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Mid-America Transportation Center

Validation on the Mechanical Models of Asphalt Pavement Structures with Field Measured Data Associated with Increasing Freight Movements

Final Report
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University

Missouri University of Science & Technology

Researchers

  • Principal Investigator: Yu-Ning Ge (geyun@mst.edu 573-341-7193)
  • Graduate Students
  • Sitenikechukwu Onyejekwe
  • Iana Muchaidze
  • Iana Muchaidze
  • Project Status
    Complete
  • Start Date: 7/1/2008
  • End Date: 8/31/2010
  • Sponsors & Partners
  • Mid-America Transportation Center
  • Missouri University of Science & Technology
  • About this Project
    Brief Project Description & Background
    This proposed study is aimed at better understanding the effects of heavy trucks on the performance of asphalt pavements. Sufficient field performance data will be collected in this study; they will be used to validate the Mechanistic Empirical Pavement Design Guide (MEPDG) and the finite element method (FEM) in terms of the impact of heavy truck loading on pavement performance. Findings from this study will provide necessary information for the development of next-generation mechanics-rigorous MEPDG.
    Research Objective
    Several target roadway sections will be selected in Missouri as test sites. Critical data related to pavement performance will be collected from the select sections, including truck loading data, material properties, pavement geometry, and environmental condition. To develop a credible FEM of the select roadway sections, ultimate validations of the FEM will be conducted using the damage data of the pavement structures taken from the recently developed coaxial cable sensors. The MEPDG analysis will be performed for each of the select pavement sections and A FEM will be established for each of the select roadway sections.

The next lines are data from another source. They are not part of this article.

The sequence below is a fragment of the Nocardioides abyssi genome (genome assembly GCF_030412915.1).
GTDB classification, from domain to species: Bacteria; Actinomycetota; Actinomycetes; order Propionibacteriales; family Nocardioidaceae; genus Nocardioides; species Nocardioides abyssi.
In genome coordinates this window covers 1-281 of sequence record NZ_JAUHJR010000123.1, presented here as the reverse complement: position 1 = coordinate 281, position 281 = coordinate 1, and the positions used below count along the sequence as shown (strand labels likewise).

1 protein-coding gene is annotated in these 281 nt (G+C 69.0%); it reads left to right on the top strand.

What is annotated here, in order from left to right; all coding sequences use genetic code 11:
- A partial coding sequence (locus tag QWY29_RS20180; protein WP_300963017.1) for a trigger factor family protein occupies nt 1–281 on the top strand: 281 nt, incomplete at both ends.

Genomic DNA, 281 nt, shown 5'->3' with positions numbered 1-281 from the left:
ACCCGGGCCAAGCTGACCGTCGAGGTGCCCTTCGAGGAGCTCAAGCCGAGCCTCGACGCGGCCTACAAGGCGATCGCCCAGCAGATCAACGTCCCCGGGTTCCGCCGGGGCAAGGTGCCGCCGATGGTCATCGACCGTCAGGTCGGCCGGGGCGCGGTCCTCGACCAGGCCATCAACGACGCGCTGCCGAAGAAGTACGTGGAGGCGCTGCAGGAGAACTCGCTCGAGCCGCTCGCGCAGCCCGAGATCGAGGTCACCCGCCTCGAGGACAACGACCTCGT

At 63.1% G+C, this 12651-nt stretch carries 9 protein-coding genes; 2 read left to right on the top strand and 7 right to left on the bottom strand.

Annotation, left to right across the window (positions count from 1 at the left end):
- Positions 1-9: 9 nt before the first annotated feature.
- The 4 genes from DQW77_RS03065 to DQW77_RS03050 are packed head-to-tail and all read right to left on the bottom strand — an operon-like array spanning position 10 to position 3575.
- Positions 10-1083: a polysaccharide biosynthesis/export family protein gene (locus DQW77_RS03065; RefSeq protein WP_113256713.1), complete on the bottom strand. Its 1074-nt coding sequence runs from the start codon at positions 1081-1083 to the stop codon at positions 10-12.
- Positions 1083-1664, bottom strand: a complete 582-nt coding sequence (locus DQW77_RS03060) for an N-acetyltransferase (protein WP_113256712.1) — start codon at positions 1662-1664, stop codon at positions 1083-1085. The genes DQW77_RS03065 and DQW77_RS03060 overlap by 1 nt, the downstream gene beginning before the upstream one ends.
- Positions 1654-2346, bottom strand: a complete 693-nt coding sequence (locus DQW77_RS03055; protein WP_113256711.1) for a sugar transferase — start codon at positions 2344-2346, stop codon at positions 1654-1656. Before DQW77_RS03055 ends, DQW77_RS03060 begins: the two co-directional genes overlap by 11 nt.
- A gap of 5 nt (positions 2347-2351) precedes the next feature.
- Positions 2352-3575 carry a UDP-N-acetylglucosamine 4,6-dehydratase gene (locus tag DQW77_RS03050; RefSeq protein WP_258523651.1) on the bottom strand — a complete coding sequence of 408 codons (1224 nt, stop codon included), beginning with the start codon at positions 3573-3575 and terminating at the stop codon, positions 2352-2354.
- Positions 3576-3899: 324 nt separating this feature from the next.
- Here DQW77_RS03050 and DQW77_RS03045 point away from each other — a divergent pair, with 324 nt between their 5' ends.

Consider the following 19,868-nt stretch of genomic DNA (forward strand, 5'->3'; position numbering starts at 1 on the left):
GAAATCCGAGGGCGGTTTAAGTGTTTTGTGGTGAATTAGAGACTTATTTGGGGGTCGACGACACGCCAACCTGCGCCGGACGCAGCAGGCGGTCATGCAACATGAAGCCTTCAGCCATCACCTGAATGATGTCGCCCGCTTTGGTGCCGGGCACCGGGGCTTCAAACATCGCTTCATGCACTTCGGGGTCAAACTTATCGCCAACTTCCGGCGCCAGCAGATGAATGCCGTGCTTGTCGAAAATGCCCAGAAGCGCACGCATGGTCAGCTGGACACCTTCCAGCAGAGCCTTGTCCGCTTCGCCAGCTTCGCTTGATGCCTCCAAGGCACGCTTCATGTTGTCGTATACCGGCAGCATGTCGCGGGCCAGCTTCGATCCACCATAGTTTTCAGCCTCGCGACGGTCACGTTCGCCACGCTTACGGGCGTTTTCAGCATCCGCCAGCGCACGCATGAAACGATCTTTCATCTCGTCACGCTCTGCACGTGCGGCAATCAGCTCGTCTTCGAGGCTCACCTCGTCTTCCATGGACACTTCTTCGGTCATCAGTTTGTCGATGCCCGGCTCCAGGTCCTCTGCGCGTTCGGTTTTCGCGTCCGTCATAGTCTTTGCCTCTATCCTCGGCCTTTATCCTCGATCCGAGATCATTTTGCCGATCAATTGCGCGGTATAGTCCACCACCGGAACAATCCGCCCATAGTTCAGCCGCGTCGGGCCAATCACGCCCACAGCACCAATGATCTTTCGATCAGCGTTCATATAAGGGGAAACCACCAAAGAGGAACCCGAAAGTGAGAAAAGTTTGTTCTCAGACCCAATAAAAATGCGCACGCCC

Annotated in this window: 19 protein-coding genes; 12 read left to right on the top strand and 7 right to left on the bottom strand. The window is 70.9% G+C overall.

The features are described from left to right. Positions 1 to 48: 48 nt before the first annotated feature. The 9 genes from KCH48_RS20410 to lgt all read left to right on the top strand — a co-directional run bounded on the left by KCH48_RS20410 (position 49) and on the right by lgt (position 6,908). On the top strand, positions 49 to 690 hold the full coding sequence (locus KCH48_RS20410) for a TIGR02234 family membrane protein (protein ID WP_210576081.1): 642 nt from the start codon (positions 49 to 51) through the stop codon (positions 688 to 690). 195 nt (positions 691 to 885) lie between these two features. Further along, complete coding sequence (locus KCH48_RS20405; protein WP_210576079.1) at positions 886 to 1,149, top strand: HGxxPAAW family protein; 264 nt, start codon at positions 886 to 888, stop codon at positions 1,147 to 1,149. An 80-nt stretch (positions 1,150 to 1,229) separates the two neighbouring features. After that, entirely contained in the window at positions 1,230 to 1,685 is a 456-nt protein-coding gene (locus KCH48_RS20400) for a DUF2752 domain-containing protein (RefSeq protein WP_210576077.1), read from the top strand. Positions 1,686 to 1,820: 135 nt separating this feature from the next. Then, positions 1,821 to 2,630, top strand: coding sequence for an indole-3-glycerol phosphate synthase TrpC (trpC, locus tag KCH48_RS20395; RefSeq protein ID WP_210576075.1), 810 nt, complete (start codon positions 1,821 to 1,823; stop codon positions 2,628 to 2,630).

Potential Benefits
    Better understanding of the effects of heavy truck loads on the overall structural performance and life of pavements. More appropriate implementation of the MEPDG into pavement designs with further research issues identified. Potential development of a damage detection method using the distributed coaxial cable sensors recently invented by the Co-PI's research group. The proposed effort will form the basis for practical applications to better perform structural analysis and life prediction of pavement systems. The successful completion of this research can therefore advance the current pavement design and analysis techniques.
    Abstract
    This proposed study is aimed at better understanding the effects of heavy trucks on the performance of asphalt pavements. As the U.S. freight movements are dominated by truck transportations, the addition of new roadway lane-miles in Region VII has never been kept in pace with the increased truck volumes. As such, existing highway pavements must be effectively preserved under heavy truck loads. The key to the success of infrastructure preservation is to model the behavior of pavement structures accurately. To this end, sufficient field performance data will be collected in this study; they will be used to validate the Mechanistic Empirical Pavement Design Guide (MEPDG) and the finite element method (FEM) in terms of the impact of heavy truck loading on pavement performance. Actual roadway sections in Missouri and Nebraska will be selected and monitored several times over the period of the project. Pavement performance-related data such as traffic information, asphalt material properties, and subgrade condition will be collected and used for various analyses. The proposed study will likely provide insights on effective implementation of the MEPDG into the design and analysis of pavements in Region VII. Findings from this study will provide necessary information for the development of next-generation mechanics-rigorous MEPDG. The outcomes of this study will lead to better understanding of the pavement structure designs which can result in a long-lasting transportation infrastructure and improve public safety. The proposed study will be completed in close coordination with Professor Yong-Rak Kim from the University of Nebraska-Lincoln through a parallel study that has been separately proposed by Dr. Kim.
    Total Project Cost
    $ 147,414
    Modal Orientation
  • Concrete and Pavements
  • Structures